Although it lacks a transfer case and the low range necessary for serious off-roading, so does pretty much everything else in the class. Few people even attempt to take an SUV beyond the capabilities of these modern AWD systems, and we didn’t either. But I did get to sample and appreciate the Pilot’s prowess in some pretty nasty winter conditions. The Pilot is surprisingly capable in such conditions, more so than almost all competitors.
Within reason, it will get you anywhere you need to go. More importantly, it takes the worry out of winter while using far less fuel than many similar-sized SUVs I’ve sampled over the past few months.
Like practically everything in its class, the Pilot provides the tall seating position preferred by most SUV drivers. Using the same platform as the Honda Odyssey and Acura MDX, it’s primarily designed for on-road work where it handles and rides accordingly well.
Instead of having a lengthy options list that forces dealers to stock a huge variety of models, Honda offers the Pilot in four trim levels, each equipped and priced accordingly. The base model starts at $39,000 which includes the V6, five-speed automatic, air conditioning, 16-inch wheels, ABS with electronic brake force distribution, front and side air bags, heated mirrors, cruise control, keyless remote entry, power windows and locks – hardly worthy of the designation “entry-level.”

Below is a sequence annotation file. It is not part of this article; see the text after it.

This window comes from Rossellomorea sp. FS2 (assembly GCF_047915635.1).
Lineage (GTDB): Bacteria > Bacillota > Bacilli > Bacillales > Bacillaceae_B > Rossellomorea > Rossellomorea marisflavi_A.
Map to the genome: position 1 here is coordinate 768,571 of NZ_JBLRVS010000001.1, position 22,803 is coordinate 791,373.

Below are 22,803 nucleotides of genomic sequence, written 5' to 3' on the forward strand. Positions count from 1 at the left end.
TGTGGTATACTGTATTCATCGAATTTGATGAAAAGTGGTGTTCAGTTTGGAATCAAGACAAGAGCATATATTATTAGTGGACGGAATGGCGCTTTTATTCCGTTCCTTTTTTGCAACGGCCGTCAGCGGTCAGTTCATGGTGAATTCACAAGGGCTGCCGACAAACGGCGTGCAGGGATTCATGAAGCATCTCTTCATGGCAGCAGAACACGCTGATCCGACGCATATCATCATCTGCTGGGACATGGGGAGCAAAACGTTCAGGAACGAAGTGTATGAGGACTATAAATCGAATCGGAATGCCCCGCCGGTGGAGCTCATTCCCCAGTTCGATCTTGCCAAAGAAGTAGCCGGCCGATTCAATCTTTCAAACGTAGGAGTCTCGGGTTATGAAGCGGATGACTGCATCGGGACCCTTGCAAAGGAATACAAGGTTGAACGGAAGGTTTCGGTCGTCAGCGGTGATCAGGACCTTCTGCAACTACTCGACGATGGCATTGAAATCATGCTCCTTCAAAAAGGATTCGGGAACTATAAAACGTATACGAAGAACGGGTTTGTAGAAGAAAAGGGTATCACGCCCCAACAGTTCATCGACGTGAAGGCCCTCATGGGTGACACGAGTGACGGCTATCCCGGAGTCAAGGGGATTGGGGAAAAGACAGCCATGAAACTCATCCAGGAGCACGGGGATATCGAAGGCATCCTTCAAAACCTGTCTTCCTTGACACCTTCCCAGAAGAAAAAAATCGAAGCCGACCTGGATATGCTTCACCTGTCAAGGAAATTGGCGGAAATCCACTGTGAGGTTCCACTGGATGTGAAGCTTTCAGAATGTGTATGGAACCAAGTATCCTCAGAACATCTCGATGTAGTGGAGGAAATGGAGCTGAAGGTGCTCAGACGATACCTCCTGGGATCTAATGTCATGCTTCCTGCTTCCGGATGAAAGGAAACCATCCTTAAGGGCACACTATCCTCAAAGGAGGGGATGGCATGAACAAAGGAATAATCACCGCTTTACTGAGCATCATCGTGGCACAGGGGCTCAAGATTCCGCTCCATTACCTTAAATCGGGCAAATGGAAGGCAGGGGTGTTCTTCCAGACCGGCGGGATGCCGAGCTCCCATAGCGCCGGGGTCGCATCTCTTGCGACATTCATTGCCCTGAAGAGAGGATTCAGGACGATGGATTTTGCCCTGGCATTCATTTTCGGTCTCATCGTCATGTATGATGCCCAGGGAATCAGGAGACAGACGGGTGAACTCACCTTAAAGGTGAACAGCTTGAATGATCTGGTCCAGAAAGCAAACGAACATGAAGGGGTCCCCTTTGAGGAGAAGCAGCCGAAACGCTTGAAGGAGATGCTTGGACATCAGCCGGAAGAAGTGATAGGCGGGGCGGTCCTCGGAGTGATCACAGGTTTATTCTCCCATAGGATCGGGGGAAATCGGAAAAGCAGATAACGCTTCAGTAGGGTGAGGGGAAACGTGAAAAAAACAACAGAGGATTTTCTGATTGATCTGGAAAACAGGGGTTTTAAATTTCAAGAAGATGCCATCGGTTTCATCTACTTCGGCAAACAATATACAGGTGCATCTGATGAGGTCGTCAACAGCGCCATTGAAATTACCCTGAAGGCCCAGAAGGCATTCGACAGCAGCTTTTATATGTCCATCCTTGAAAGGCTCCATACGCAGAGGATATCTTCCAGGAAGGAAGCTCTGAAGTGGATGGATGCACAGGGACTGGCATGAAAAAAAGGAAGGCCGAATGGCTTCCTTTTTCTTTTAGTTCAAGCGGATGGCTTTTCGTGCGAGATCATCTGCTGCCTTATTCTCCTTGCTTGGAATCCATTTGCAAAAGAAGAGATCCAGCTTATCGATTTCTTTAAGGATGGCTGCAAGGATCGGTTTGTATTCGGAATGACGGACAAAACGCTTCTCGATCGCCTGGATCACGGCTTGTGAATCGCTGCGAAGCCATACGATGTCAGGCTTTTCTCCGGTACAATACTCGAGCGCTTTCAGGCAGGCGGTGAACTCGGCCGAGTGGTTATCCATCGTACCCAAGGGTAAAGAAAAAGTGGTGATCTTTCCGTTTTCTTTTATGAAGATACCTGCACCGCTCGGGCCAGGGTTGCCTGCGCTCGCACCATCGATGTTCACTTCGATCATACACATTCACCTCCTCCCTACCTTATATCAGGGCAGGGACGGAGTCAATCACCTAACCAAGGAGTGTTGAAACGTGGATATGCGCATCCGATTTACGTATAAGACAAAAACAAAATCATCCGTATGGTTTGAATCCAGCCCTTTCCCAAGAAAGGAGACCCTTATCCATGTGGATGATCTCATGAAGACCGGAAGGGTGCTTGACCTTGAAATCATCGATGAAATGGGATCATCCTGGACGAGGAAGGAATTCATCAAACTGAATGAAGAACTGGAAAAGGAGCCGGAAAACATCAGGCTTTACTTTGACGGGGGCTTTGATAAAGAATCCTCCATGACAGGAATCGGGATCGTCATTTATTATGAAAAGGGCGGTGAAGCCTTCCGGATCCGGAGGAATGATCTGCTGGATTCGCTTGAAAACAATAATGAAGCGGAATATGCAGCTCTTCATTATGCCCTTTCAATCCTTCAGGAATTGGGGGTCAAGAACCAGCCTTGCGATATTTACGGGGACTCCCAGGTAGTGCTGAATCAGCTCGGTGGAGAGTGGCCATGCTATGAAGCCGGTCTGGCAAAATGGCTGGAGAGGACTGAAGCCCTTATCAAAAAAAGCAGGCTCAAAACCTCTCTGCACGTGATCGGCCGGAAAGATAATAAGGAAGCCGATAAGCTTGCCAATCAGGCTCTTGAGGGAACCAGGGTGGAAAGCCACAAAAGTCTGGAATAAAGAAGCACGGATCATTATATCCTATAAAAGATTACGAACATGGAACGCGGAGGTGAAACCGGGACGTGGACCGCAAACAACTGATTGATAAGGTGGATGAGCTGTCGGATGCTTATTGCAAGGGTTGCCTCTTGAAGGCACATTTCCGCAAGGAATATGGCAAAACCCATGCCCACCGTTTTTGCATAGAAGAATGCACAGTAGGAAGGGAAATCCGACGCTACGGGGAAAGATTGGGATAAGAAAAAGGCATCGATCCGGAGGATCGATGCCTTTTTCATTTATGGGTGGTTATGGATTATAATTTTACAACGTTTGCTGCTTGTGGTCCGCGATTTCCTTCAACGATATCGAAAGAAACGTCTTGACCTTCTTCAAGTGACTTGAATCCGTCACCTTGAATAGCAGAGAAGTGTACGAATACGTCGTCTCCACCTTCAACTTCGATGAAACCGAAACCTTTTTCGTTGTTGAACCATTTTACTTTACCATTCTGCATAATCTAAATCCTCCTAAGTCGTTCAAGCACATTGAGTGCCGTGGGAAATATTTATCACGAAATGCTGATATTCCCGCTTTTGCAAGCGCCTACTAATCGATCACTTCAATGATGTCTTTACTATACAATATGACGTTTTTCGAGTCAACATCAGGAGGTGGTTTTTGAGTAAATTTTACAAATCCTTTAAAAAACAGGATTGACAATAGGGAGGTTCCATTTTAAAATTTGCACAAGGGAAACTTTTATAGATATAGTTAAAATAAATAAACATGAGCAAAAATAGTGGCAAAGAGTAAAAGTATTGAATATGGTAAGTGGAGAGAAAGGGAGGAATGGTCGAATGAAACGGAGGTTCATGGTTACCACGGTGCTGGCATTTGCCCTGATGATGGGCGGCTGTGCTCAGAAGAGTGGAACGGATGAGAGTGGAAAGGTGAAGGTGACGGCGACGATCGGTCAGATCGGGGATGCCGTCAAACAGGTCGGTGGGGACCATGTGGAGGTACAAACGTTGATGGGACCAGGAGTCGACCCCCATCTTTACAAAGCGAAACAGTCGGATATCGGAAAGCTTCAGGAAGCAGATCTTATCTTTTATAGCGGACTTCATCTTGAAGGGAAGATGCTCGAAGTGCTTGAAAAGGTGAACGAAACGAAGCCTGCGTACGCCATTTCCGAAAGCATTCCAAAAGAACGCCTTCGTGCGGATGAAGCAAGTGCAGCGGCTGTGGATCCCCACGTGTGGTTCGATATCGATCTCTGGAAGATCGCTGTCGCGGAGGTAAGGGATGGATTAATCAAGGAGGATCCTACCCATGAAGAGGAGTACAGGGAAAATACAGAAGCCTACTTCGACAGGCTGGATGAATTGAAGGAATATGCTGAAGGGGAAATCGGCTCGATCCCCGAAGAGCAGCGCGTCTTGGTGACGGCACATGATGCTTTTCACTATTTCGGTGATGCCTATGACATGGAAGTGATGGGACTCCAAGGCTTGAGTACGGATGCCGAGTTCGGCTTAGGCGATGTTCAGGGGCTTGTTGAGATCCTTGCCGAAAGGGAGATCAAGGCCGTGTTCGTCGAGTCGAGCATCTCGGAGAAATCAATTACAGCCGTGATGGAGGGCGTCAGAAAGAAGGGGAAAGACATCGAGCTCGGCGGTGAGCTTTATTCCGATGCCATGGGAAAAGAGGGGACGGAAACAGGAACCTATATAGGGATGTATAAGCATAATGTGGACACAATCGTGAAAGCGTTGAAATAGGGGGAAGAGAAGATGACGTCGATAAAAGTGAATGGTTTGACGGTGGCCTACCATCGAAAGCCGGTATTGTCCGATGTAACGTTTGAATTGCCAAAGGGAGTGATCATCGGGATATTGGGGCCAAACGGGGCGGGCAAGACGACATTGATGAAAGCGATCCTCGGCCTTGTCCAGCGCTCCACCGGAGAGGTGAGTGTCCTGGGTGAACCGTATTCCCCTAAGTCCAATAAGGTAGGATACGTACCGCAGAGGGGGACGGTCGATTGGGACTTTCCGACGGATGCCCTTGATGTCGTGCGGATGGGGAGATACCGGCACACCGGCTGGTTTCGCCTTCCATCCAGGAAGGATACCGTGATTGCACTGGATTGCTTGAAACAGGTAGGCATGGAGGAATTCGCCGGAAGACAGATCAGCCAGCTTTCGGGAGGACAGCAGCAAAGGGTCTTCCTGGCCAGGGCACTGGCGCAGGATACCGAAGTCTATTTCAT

My tester was the line-topping EX-L RES version complete with DVD entertainment system, automatic climate control, power heated seats, leather trim, power moonroof and Vehicle Stability Assist included in the $46,200 tag.
Click image to enlarge
This is a Honda, so it comes as no surprise that the engine is a jewel. Displacing 3.5 litres and producing 255 horsepower, it is ideally suited to this vehicle. There is more than enough poke to make passing and climbing grades a breeze, even with passengers aboard this 2,100 kg truck. Combined with a five-speed automatic and drive-by-wire throttle, the integration between the gas pedal and contact patches is such that the engine goes virtually unnoticed, regardless of conditions. It is always in the right gear and the meat of the power range when needed, yet does not gobble fuel at the prodigious rate of some of the competition.
Competence in a plain brown wrapper, the Pilot is capable, reliable, better-equipped for poor conditions than most and endowed with Honda engineering and quality.
Technical Data: 2005 Honda Pilot EX-L RES
|Price as tested||$47,725|
|Type||4-door, 8-passenger mid-size SUV|
|Layout||Front-engine, full-time all-wheel-drive|
|Engine||3.5-litre SOHC V6, 24 valves|
|Horsepower||255 @ 5600 rpm|
|Torque||250 lb-ft @ 4500 rpm|
|Wheelbase||2700 mm (106.2 in.)|
|Length||4775 mm (187.9 in.)|
|Width||1963 mm (77.2 in.)|
|Height||1793 mm (70.5 in.)|
|Cargo capacity||461 litres (16.2 cu. ft.) behind third row|
|2557 litres (90.2 cu. ft.) with two rows folded|
|Fuel consumption||City: 14.2 L/100 km (20 mpg)|
|Hwy: 9.9 L/100 km (29 mpg)|
|Warranty||3 years/60,000 km|
|Powertrain warranty||5 years/100,000 km|
No related posts.